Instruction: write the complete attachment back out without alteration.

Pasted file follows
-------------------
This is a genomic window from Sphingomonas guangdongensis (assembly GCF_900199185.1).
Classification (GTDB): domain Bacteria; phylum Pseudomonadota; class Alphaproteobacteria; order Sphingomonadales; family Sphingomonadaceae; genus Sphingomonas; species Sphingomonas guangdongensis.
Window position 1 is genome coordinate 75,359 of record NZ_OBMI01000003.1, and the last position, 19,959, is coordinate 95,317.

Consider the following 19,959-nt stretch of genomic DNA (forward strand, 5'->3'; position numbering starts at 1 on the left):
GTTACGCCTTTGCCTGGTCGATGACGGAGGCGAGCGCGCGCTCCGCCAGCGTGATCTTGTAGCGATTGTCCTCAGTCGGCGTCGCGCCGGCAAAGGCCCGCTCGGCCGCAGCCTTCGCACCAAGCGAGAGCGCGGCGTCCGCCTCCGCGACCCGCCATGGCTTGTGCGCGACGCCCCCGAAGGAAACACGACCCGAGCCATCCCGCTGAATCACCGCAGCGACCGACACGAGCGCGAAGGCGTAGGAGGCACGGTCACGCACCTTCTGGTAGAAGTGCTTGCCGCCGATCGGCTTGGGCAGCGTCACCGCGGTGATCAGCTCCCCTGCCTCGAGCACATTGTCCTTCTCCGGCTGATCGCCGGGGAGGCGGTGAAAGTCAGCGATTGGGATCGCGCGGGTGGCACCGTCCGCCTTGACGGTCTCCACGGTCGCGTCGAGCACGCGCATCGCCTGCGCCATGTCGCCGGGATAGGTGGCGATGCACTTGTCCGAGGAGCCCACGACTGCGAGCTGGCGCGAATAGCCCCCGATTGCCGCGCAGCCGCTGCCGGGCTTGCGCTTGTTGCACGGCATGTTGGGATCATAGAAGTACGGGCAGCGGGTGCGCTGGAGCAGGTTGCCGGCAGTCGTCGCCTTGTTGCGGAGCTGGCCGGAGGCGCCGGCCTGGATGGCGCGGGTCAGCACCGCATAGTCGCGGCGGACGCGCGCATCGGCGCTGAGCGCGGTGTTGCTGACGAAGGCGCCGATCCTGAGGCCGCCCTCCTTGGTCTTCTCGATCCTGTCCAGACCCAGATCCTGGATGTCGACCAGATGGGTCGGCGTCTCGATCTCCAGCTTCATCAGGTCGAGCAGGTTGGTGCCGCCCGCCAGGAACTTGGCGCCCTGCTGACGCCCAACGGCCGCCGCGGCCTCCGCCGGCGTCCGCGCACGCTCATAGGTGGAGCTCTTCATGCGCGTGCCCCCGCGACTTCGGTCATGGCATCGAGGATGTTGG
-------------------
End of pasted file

This is a genomic window from Sphingomonas guangdongensis (assembly GCF_900199185.1).
Classification (GTDB): domain Bacteria; phylum Pseudomonadota; class Alphaproteobacteria; order Sphingomonadales; family Sphingomonadaceae; genus Sphingomonas; species Sphingomonas guangdongensis.
Window position 1 is genome coordinate 75,359 of record NZ_OBMI01000003.1, and the last position, 19,959, is coordinate 95,317.

Consider the following 19,959-nt stretch of genomic DNA (forward strand, 5'->3'; position numbering starts at 1 on the left):
GTTACGCCTTTGCCTGGTCGATGACGGAGGCGAGCGCGCGCTCCGCCAGCGTGATCTTGTAGCGATTGTCCTCAGTCGGCGTCGCGCCGGCAAAGGCCCGCTCGGCCGCAGCCTTCGCACCAAGCGAGAGCGCGGCGTCCGCCTCCGCGACCCGCCATGGCTTGTGCGCGACGCCCCCGAAGGAAACACGACCCGAGCCATCCCGCTGAATCACCGCAGCGACCGACACGAGCGCGAAGGCGTAGGAGGCACGGTCACGCACCTTCTGGTAGAAGTGCTTGCCGCCGATCGGCTTGGGCAGCGTCACCGCGGTGATCAGCTCCCCTGCCTCGAGCACATTGTCCTTCTCCGGCTGATCGCCGGGGAGGCGGTGAAAGTCAGCGATTGGGATCGCGCGGGTGGCACCGTCCGCCTTGACGGTCTCCACGGTCGCGTCGAGCACGCGCATCGCCTGCGCCATGTCGCCGGGATAGGTGGCGATGCACTTGTCCGAGGAGCCCACGACTGCGAGCTGGCGCGAATAGCCCCCGATTGCCGCGCAGCCGCTGCCGGGCTTGCGCTTGTTGCACGGCATGTTGGGATCATAGAAGTACGGGCAGCGGGTGCGCTGGAGCAGGTTGCCGGCAGTCGTCGCCTTGTTGCGGAGCTGGCCGGAGGCGCCGGCCTGGATGGCGCGGGTCAGCACCGCATAGTCGCGGCGGACGCGCGCATCGGCGCTGAGCGCGGTGTTGCTGACGAAGGCGCCGATCCTGAGGCCGCCCTCCTTGGTCTTCTCGATCCTGTCCAGACCCAGATCCTGGATGTCGACCAGATGGGTCGGCGTCTCGATCTCCAGCTTCATCAGGTCGAGCAGGTTGGTGCCGCCCGCCAGGAACTTGGCGCCCTGCTGACGCCCAACGGCCGCCGCGGCCTCCGCCGGCGTCCGCGCACGCTCATAGGTGGAGCTCTTCATGCGCGTGCCCCCGCGACTTCGGTCATGGCATCGAGGATGTTGG